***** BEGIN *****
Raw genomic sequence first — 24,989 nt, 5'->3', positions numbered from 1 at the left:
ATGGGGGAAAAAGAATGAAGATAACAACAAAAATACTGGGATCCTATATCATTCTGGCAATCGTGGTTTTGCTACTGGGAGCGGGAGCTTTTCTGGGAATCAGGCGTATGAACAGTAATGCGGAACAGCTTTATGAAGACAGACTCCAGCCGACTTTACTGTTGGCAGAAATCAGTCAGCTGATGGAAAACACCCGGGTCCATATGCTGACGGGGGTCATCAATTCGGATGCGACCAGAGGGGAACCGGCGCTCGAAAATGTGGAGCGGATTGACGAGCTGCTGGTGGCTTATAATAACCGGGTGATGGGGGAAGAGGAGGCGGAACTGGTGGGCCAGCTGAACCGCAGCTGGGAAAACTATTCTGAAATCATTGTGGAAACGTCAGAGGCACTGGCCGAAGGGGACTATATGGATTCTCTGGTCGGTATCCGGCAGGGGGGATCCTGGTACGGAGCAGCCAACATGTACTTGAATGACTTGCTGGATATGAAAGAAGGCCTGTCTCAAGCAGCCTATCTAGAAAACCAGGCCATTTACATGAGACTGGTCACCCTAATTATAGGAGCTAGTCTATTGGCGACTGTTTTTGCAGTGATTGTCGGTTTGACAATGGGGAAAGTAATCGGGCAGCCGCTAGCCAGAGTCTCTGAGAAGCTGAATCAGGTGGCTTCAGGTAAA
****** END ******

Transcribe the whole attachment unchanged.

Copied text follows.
Raw genomic sequence first — 24,989 nt, 5'->3', positions numbered from 1 at the left:
ATGGGGGAAAAAGAATGAAGATAACAACAAAAATACTGGGATCCTATATCATTCTGGCAATCGTGGTTTTGCTACTGGGAGCGGGAGCTTTTCTGGGAATCAGGCGTATGAACAGTAATGCGGAACAGCTTTATGAAGACAGACTCCAGCCGACTTTACTGTTGGCAGAAATCAGTCAGCTGATGGAAAACACCCGGGTCCATATGCTGACGGGGGTCATCAATTCGGATGCGACCAGAGGGGAACCGGCGCTCGAAAATGTGGAGCGGATTGACGAGCTGCTGGTGGCTTATAATAACCGGGTGATGGGGGAAGAGGAGGCGGAACTGGTGGGCCAGCTGAACCGCAGCTGGGAAAACTATTCTGAAATCATTGTGGAAACGTCAGAGGCACTGGCCGAAGGGGACTATATGGATTCTCTGGTCGGTATCCGGCAGGGGGGATCCTGGTACGGAGCAGCCAACATGTACTTGAATGACTTGCTGGATATGAAAGAAGGCCTGTCTCAAGCAGCCTATCTAGAAAACCAGGCCATTTACATGAGACTGGTCACCCTAATTATAGGAGCTAGTCTATTGGCGACTGTTTTTGCAGTGATTGTCGGTTTGACAATGGGGAAAGTAATCGGGCAGCCGCTAGCCAGAGTCTCTGAGAAGCTGAATCAGGTGGCTTCAGGTAAA